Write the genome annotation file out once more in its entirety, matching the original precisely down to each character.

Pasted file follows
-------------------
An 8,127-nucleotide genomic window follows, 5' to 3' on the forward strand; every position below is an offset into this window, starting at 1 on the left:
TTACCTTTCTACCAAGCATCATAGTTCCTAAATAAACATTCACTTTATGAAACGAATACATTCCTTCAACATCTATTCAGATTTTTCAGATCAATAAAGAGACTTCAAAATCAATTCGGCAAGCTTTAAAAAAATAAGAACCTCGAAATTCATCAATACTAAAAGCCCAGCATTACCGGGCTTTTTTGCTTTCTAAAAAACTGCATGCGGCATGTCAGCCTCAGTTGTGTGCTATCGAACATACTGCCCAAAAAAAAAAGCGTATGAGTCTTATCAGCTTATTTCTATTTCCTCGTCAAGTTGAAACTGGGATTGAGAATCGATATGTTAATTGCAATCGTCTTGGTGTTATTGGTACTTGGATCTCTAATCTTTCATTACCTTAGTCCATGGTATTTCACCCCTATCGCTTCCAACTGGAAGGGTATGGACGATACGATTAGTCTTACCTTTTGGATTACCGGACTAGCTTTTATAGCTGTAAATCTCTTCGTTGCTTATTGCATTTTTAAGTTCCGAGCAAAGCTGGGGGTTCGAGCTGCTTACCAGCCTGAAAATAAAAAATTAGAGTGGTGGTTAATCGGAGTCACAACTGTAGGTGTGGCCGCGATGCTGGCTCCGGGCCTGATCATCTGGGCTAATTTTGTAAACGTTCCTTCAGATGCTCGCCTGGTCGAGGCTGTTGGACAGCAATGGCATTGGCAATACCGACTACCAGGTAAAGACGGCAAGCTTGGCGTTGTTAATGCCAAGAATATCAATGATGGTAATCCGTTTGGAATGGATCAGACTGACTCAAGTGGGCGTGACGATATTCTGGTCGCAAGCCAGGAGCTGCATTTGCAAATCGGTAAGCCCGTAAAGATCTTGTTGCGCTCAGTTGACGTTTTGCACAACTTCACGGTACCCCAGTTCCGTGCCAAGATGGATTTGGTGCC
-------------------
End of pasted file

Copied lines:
An 8,127-nucleotide genomic window follows, 5' to 3' on the forward strand; every position below is an offset into this window, starting at 1 on the left:
TTACCTTTCTACCAAGCATCATAGTTCCTAAATAAACATTCACTTTATGAAACGAATACATTCCTTCAACATCTATTCAGATTTTTCAGATCAATAAAGAGACTTCAAAATCAATTCGGCAAGCTTTAAAAAAATAAGAACCTCGAAATTCATCAATACTAAAAGCCCAGCATTACCGGGCTTTTTTGCTTTCTAAAAAACTGCATGCGGCATGTCAGCCTCAGTTGTGTGCTATCGAACATACTGCCCAAAAAAAAAAGCGTATGAGTCTTATCAGCTTATTTCTATTTCCTCGTCAAGTTGAAACTGGGATTGAGAATCGATATGTTAATTGCAATCGTCTTGGTGTTATTGGTACTTGGATCTCTAATCTTTCATTACCTTAGTCCATGGTATTTCACCCCTATCGCTTCCAACTGGAAGGGTATGGACGATACGATTAGTCTTACCTTTTGGATTACCGGACTAGCTTTTATAGCTGTAAATCTCTTCGTTGCTTATTGCATTTTTAAGTTCCGAGCAAAGCTGGGGGTTCGAGCTGCTTACCAGCCTGAAAATAAAAAATTAGAGTGGTGGTTAATCGGAGTCACAACTGTAGGTGTGGCCGCGATGCTGGCTCCGGGCCTGATCATCTGGGCTAATTTTGTAAACGTTCCTTCAGATGCTCGCCTGGTCGAGGCTGTTGGACAGCAATGGCATTGGCAATACCGACTACCAGGTAAAGACGGCAAGCTTGGCGTTGTTAATGCCAAGAATATCAATGATGGTAATCCGTTTGGAATGGATCAGACTGACTCAAGTGGGCGTGACGATATTCTGGTCGCAAGCCAGGAGCTGCATTTGCAAATCGGTAAGCCCGTAAAGATCTTGTTGCGCTCAGTTGACGTTTTGCACAACTTCACGGTACCCCAGTTCCGTGCCAAGATGGATTTGGTGCC